Hannah Gadsby’s ‘Nanette’ is a must-see

Hannah Gadsby realised she had forgotten to come out to her Grandma when she was asked if she had a boyfriend. She told her grandmother that she didn’t have time for boyfriends. Plural.

The Australian comedian shares this story and many others in her Netflix standup special ‘Nanette’. The show, being praised around the world, takes a deep look at gender, sexuality and abuse, whilst putting society’s general presumptions and views under the magnifying glass.

Hannah shares her experiences of growing up in a small town in Tasmania, coming to terms with her homosexuality and living in a state where homosexuality was illegal until 1997, or as she describes, “not long enough ago”.

Hannah has the audience in laughter with her observations and one-liners. However, this laughter unexpectedly turns into tears of sadness and shock as Hannah shares her inner turmoil and devastating experiences. But, as heartbreaking as Hannah’s story is at times, she reminds the audience that she is not a victim.

The multi award-winning comedian is known for her stand up shows and for appearing in television shows such as ABC’s Adam Hills Tonight and Josh Thomas’ Please Like Me.

During ‘Nanette’, Hannah takes the opportunity to announce that she will be quitting her comedy career due to the toll that her self-deprecating humour has taken on her life.

“I have built a career out of self-deprecating humour… and I simply will not do that anymore, not to myself or anybody who identifies with me. Do you understand what self-deprecation means when it comes from somebody who already exists in the margins? It’s not humility, it’s humiliation.”

One moment you will be laughing at Hannah’s jokes and the next, your heart will be dropping through your stomach as she reveals personal stories and experiences; the Sydney Opera House audience so quiet, you could hear a pin drop.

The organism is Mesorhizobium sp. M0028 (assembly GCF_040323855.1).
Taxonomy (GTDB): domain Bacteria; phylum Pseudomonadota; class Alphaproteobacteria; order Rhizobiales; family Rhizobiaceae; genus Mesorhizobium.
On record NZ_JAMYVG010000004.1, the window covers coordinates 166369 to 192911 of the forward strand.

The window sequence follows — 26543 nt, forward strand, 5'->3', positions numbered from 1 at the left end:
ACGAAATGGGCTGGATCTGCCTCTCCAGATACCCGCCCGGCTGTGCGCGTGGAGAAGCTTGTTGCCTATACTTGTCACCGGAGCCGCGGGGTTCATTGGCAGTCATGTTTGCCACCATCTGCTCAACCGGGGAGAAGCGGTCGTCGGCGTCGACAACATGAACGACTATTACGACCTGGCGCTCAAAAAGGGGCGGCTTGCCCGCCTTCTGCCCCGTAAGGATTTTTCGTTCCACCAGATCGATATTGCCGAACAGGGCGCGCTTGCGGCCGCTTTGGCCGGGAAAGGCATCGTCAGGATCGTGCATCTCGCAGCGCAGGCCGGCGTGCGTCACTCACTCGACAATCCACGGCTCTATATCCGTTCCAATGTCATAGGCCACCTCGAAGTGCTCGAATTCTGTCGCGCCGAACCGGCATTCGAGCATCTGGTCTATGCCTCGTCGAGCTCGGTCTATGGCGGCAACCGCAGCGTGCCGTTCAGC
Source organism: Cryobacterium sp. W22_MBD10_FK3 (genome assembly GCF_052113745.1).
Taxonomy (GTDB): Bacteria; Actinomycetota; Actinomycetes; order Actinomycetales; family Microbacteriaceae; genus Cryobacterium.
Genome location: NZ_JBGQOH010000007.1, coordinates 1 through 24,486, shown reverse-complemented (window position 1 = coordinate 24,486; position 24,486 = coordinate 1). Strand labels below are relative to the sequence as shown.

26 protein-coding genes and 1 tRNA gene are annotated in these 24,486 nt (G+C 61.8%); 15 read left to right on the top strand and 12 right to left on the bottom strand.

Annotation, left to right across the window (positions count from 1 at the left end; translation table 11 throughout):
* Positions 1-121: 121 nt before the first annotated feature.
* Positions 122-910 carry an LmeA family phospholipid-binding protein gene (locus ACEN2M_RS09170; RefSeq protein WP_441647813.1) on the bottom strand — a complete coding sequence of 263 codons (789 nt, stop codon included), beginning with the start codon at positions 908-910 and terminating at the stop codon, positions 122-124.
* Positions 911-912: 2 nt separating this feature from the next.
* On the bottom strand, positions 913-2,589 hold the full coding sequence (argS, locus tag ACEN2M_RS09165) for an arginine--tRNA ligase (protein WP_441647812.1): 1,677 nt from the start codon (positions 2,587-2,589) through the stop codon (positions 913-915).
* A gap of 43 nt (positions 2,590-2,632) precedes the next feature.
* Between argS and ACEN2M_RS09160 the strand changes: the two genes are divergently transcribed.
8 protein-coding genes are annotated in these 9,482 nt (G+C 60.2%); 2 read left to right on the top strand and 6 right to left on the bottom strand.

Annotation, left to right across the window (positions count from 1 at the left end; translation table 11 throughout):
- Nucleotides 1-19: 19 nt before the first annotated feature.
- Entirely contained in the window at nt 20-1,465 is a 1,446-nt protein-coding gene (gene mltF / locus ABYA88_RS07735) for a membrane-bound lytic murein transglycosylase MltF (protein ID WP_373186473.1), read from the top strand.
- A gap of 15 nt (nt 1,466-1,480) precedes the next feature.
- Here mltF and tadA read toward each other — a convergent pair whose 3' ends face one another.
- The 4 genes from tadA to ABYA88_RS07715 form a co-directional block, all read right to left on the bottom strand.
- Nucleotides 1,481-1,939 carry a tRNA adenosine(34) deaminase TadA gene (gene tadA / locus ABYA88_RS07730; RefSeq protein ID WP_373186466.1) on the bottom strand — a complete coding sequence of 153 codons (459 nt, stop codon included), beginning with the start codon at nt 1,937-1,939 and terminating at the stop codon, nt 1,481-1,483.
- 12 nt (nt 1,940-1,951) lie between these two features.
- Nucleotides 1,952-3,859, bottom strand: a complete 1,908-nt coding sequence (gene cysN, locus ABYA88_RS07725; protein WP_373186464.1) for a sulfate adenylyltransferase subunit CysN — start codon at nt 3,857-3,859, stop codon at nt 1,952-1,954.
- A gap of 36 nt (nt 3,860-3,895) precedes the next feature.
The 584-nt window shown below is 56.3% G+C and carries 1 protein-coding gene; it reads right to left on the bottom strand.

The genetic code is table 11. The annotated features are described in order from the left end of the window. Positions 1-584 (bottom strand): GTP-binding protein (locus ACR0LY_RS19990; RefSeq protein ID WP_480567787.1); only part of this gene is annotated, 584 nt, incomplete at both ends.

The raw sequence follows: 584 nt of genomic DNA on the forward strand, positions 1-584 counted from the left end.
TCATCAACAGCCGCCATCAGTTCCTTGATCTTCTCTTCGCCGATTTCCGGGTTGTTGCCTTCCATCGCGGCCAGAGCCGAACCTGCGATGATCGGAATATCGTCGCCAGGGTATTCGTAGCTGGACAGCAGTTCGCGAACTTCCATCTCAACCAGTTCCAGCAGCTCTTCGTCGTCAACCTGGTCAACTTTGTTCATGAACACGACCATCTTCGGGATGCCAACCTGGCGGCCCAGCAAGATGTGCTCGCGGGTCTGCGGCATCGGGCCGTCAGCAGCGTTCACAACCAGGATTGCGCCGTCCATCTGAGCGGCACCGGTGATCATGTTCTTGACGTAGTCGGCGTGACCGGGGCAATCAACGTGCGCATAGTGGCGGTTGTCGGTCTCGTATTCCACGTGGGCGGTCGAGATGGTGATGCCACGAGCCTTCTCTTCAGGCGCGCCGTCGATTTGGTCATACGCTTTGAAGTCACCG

After ten years of standup comedy, Hannah seriously started to question her comedy career after her mother told her,

“The thing I regret is that I raised you as if you were straight… I knew well before you did that your life was going to be so hard… I made it worse because I wanted you to change, because I knew the world wouldn’t”

Hannah reveals her own experiences of rape, child abuse and physical attacks; the latter, a gendered attack because she was seen as “incorrectly female” by her attacker.

It is moments like these where Hannah jerks you out of your laughter and reminds the audience of the still prevalent violence, stereotypes and discrimination against the LGBTQI community.

She also takes aim at people’s obsession with the reputation of men such as Donald Trump and Harvey Weinstein, not the woman who they allegedly abused.

Hannah tells the audience that she didn’t come out to her Grandma because she is still ashamed of who she is.

“The closet can only stop you from being seen, it is not shame-proof”.

Hannah Gadsby wants her story heard; she would have given anything to hear a story like her own.

“Diversity is strength… There is nothing stronger than a broken woman who has rebuilt herself”.

‘Nanette’ is completely deserving of the praise and awards it is receiving around the world and is a must-see. It is a smart, witty and at times, tragic reflection on Hannah’s life and the hardships she, and many others still face today.

‘Nanette’ is available to stream on Netflix.


Written by Greta Lannen

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